2 The 2990cc engine is modified from the preceding 944 S2’s engine, and was therefore at the very peak of its extensive development by the time of the 968’s launch. Major problem are rare, then, although anything less than utter turbine smoothness indicates potentially expensive problems with the balancer shafts. Also watch the VarioCam system, which is controlled by Bosch’s proven Motronic engine management system. Its intentions are all good – chiefly to maximize fuel efficiency and reduce emissions from the twin-cam engine, but it also improved torque slightly – but if the chain drive that runs between the camshafts stretches – or worse, breaks – then you could be looking at a repair bill comfortably in excess of £1000. Evidence that the camshafts, tensioners and guides have been replaced every 75,000 miles or so (and the chain drive every 30,000 miles), is a big selling point.
3 Both of the available transmissions – a six-speed manual and a four-speed Tiptronic automatic with clutchless manual override – are bank-vault tough. Slop indicates that the dual-mass flywheel hasn’t long to live. More seriously – and more expensive to rectify – the manual gearbox’s bearings are susceptible to over-adjustment, and excessive wear will make its presence known by a loud noise accompanied by drivetrain judder both under load and power lift-off. Replacement is possible, but it’s a gearbox-out job, and therefore hugely expensive – bank on at least £800.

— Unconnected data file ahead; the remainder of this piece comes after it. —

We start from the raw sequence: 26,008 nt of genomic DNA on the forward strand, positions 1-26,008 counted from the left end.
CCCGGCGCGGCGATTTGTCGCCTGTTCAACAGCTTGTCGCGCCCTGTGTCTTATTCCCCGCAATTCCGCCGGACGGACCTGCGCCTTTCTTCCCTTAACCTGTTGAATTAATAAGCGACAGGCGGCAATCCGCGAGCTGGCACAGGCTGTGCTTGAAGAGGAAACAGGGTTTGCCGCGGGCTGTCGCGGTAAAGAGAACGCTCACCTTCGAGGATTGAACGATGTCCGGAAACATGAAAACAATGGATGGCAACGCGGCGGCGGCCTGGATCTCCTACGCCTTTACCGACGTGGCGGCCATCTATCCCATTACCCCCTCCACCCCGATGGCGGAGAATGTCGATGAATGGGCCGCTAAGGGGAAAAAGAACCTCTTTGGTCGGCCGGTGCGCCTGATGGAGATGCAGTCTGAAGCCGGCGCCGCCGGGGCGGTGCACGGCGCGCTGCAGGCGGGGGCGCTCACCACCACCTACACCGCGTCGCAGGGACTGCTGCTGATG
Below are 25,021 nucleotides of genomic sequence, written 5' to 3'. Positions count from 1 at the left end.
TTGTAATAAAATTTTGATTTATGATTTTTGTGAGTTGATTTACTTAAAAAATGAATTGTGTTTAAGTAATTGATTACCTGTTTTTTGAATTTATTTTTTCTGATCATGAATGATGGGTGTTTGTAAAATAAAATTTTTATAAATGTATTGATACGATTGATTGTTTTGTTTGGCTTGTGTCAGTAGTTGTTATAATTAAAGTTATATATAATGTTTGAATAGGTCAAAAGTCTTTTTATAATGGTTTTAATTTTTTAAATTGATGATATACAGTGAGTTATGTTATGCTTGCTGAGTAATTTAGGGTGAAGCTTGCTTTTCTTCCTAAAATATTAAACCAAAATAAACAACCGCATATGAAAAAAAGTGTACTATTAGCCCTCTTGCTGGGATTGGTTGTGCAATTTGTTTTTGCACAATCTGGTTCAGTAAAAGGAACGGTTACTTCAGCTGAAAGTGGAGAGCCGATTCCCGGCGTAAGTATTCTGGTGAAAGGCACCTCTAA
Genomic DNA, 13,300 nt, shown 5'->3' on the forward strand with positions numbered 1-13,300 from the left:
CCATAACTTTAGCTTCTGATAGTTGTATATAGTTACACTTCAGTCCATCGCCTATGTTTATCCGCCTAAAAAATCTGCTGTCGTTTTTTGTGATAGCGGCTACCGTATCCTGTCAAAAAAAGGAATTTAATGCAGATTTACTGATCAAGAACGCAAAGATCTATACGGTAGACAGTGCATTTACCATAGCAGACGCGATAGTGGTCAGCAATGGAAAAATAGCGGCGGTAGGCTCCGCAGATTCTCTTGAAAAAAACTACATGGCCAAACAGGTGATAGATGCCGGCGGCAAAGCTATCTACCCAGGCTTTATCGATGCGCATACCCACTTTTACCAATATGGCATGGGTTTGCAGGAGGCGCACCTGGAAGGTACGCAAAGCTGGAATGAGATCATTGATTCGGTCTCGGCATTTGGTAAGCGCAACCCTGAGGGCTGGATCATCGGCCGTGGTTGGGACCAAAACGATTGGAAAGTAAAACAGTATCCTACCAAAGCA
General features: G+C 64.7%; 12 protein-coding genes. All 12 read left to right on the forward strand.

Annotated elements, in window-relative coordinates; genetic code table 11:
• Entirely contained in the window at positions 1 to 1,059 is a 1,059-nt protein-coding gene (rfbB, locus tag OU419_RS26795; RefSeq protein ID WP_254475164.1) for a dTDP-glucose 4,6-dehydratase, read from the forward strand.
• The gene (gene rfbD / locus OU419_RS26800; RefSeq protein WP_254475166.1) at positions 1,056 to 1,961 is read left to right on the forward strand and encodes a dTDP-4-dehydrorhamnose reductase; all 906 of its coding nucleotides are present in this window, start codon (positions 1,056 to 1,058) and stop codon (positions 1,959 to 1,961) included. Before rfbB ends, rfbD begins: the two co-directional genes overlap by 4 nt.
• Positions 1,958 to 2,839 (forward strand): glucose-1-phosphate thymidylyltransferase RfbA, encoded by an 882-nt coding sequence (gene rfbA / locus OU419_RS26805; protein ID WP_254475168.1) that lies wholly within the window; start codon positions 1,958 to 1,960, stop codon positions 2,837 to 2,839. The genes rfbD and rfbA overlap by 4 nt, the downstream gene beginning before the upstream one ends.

4 The 968’s suspension comprises front wishbones and MacPherson struts allied to gas-filled dampers, plus semi-trailing arms and torsion bars out back. Anti-roll bars are fitted front and rear. None of these components has a particular Achilles Heel, although the enthusiastic driving style that these cars encourage will inevitably accelerate wear to bushes, wishbones and balljoints, with a resultant feeling of sloppiness in driving feel. On Club Sports specced up with the optional M030 Sport Pack, adjustable Koni dampers set to their hardest setting suggest extensive track use, since the pack also comprises stiffer springs and roll-bars, and the CS warranted a 20mm lower ride height as standard anyway.
5 Brakes are similarly robust on these cars, although don’t be surprised to find that the brake calipers require a complete re-build every 18-24 months – corrosion eventually causes the plates that hold the pads in position to lift.
6 The 968’s interior is impressively hard-wearing. Aftermarket racing seats should start alarm bells ringing, but the Club Sport’s fiberglass Recaro seats are as comfortable as they are supportive. Standard chairs were available as a no-cost option but they added 17kg. Dashboards can be prone to splitting.
Think ‘classic Porsche’, and everyone tends to think 911, but when was the last time you saw a 968? This must be due in part to the car’s relatively short life (just four years in total for right-hand drive models), but we suspect still more people dismiss it as being little more than a short-lived, warmed-over 944 S2.
And that’s a pity, because the 968 is a truly great car in its own right. The standard 944 may be more GT than GTI, but the Sport and Club Sport offer grown-up Porsche performance and driver involvement way beyond the budget spent.
Cars that have been cherished are proven to be mighty reliable, build quality is exceptional, and there’s even a degree of practicality. Replaced by the less macho Boxster in 1995, the 968 is one of the classic car world’s best-kept secrets. Don’t let on.